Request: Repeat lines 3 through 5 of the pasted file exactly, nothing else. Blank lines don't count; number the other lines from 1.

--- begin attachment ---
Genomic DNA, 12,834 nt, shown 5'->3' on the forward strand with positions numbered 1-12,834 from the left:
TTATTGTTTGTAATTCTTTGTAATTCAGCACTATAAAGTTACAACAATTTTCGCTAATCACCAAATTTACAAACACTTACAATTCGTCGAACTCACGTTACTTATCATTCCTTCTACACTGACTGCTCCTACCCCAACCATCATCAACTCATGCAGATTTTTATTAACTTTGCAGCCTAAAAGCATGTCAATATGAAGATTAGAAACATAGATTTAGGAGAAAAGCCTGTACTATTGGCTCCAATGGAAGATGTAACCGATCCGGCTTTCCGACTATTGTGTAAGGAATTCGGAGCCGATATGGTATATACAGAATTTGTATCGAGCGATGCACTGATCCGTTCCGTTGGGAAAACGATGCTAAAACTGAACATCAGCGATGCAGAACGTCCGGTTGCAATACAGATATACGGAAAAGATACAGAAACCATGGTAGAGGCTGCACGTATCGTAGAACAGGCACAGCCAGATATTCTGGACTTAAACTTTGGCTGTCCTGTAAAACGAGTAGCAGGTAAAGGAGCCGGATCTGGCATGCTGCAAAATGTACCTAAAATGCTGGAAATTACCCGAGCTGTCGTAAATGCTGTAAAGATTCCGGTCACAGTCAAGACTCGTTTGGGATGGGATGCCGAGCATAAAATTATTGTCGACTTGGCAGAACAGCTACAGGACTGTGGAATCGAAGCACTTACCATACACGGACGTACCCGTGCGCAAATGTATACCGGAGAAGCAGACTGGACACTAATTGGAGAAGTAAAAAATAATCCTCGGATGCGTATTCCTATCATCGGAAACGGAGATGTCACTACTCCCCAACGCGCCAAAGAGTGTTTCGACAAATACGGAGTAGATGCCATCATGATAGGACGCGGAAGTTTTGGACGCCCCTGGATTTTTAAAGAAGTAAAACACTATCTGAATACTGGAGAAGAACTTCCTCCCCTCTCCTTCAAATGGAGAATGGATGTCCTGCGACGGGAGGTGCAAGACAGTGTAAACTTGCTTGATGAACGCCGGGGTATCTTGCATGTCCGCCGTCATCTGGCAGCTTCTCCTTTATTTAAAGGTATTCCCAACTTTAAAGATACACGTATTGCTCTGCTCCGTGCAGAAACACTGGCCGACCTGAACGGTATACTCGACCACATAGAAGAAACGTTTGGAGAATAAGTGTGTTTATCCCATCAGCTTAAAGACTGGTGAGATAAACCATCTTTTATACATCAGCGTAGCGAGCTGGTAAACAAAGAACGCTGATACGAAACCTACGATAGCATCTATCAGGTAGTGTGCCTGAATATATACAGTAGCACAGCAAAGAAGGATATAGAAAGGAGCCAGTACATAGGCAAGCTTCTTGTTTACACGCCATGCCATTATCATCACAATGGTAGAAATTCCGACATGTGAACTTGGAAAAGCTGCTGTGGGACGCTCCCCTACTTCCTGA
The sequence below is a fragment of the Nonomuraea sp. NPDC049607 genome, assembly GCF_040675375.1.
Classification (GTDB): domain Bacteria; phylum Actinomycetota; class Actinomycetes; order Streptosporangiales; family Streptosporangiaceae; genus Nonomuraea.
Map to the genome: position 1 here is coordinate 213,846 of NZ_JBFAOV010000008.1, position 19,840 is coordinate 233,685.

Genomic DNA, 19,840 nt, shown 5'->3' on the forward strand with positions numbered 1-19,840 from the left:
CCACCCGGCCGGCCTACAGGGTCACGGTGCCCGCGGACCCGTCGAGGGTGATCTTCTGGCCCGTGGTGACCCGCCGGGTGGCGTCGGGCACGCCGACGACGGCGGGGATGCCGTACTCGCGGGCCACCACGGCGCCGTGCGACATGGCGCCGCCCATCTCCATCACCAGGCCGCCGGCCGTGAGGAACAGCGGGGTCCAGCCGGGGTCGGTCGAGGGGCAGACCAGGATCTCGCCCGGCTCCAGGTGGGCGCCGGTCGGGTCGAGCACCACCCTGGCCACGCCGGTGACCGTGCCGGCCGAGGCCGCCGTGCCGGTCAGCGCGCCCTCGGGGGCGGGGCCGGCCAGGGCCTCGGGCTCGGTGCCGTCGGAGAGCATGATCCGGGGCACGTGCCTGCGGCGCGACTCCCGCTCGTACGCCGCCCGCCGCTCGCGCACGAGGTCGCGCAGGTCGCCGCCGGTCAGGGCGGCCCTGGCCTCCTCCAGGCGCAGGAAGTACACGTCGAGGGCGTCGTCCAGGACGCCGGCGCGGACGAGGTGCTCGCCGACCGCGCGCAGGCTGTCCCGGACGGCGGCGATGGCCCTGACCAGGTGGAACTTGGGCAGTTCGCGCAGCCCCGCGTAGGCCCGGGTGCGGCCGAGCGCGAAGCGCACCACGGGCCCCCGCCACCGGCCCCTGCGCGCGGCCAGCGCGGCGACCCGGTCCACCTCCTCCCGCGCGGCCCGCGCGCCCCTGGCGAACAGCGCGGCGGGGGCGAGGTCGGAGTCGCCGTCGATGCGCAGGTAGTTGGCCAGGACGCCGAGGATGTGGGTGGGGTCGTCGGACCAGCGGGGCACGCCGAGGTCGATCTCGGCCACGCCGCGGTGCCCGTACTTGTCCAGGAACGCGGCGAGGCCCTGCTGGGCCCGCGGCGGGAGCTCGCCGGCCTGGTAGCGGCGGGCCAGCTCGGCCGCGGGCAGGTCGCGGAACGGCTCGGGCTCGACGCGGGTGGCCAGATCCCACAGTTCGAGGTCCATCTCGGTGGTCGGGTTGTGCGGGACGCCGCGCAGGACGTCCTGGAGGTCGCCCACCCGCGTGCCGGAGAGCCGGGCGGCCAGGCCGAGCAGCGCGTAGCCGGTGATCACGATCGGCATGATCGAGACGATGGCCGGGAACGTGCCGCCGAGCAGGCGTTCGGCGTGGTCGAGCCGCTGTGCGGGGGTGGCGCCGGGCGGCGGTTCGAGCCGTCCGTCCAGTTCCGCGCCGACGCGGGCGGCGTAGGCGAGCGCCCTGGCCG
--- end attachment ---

The sequence below is a fragment of the Nonomuraea sp. NPDC049607 genome, assembly GCF_040675375.1.
Classification (GTDB): domain Bacteria; phylum Actinomycetota; class Actinomycetes; order Streptosporangiales; family Streptosporangiaceae; genus Nonomuraea.
Map to the genome: position 1 here is coordinate 213,846 of NZ_JBFAOV010000008.1, position 19,840 is coordinate 233,685.